Best Buy’s offer to take out and recycle your unwanted tech and devices for a $199 fee. Self-driving service includes pick-up of two large items, such as a TV or washing machine, plus an unlimited number of smaller items, from laptops to printers. Best Buy will then send your products to a “trusted recycling partner”, where they will be reused, repaired or recycled.
You can view the full list of products Best Buy will pick up and recycle on its shipping service page, separated by what it considers large and small items. Best Buy says you’ll have to do all the disconnecting and dismantling yourself, so the techs can actually move it out of your house.
The service costs 20% less for members of Best Buy’s Totaltech subscription, around $159. Totaltech subscription costs $199.99/year for exclusive pricing, free two-day shipping, and Geek Squad technical support. Best Buy used the program as an expensive way for people to get easier access to Xbox Series X and PlayStation 5 consoles that usually sell out instantly (Xbox Series X is getting a little easier to buy lately, you don’t probably won’t resort to buying a subscription). Starting May 3, the Totaltech program will also be the only way for buyers to access features like an extended 60-day return window, as it eliminates Elite and Elite Plus levels from its My Best Buy program. Rewards which offered similar benefits.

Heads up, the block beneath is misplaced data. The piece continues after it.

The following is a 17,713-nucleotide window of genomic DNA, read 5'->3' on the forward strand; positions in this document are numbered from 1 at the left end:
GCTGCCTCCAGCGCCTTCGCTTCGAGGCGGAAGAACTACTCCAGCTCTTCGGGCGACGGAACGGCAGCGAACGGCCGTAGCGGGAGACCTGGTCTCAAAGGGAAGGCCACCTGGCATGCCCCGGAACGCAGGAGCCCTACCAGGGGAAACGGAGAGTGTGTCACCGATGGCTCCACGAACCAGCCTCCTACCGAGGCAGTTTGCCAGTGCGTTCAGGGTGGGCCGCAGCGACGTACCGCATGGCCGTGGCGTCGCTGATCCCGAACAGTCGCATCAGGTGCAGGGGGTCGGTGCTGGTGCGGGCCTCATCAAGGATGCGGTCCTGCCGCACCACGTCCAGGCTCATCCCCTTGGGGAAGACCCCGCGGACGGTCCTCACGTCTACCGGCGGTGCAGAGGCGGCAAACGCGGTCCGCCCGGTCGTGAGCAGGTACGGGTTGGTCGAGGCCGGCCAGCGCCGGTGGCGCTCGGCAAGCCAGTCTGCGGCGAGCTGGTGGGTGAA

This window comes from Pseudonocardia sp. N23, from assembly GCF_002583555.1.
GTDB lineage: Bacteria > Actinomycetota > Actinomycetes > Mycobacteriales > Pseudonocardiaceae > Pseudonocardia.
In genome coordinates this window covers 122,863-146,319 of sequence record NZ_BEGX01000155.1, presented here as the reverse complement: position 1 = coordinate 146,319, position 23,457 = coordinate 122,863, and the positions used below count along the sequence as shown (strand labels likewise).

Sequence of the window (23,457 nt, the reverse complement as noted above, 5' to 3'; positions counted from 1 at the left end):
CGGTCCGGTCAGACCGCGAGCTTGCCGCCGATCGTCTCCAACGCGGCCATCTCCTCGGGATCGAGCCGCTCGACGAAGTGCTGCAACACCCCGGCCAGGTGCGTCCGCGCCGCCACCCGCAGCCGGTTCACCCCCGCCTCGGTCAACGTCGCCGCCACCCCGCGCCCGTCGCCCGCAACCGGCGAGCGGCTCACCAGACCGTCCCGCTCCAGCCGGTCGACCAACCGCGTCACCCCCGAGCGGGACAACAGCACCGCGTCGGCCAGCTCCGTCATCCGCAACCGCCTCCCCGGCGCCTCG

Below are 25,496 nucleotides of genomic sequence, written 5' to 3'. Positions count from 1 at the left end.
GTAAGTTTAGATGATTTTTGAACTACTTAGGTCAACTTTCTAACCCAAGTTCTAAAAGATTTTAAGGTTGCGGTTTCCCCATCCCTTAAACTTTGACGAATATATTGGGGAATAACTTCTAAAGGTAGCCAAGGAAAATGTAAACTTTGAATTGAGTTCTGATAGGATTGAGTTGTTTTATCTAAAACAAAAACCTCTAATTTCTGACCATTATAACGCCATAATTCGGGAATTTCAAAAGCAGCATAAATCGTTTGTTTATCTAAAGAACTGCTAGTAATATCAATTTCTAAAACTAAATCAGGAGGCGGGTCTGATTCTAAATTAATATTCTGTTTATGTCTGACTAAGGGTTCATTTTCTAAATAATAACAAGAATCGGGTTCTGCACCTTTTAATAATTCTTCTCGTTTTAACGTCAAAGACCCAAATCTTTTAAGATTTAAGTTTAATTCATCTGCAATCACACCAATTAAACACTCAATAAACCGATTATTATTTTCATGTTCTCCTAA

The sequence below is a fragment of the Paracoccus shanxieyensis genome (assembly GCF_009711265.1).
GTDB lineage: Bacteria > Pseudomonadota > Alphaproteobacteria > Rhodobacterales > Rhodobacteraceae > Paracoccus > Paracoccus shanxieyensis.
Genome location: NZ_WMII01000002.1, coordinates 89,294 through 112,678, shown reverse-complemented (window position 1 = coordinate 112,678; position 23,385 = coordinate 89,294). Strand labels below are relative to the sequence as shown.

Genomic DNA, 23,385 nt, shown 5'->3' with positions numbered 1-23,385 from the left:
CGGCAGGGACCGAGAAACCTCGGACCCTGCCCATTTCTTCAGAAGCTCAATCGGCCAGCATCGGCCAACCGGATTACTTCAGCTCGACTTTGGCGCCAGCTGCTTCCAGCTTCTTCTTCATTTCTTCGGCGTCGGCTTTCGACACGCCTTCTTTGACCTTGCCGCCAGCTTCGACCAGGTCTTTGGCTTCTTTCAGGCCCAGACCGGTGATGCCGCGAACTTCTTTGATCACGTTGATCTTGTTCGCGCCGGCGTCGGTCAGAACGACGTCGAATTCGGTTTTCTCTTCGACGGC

The shipping service builds on Best Buy’s existing recycling program, which lets you drop off old technology for free (or a $29.99 fee if you’re recycling TVs or monitors) at Best Buy stores. There are a few exceptions to this program, however, as stores in Pennsylvania and Connecticut do not accept televisions or monitors for deposit. And if you live in California, there are no filing fees.
Plus, Best Buy already offers to carry old technology when you order a replacement. If you buy a great piece of tech through Best Buy and have it delivered, you can have your old product shipped for an additional $29.99 for TVs and major appliances or $49.99 for fitness equipment.
Personally, I can’t see myself using Best Buy’s self-contained transport service unless I’m throwing away a major appliance or an absurd number of small items (not that I know anyone who has dozens of laptops, MP3 players or old cell phones lying around). It’s not because I don’t want to recycle, but because I don’t think you should have to pay nearly $200 to have someone recycle it for you. You can just as easily drop off smaller items at Goodwill or another consignment store. As for larger products, like TVs, you can sell them locally or even put them on your sidewalk for someone to pick up for free.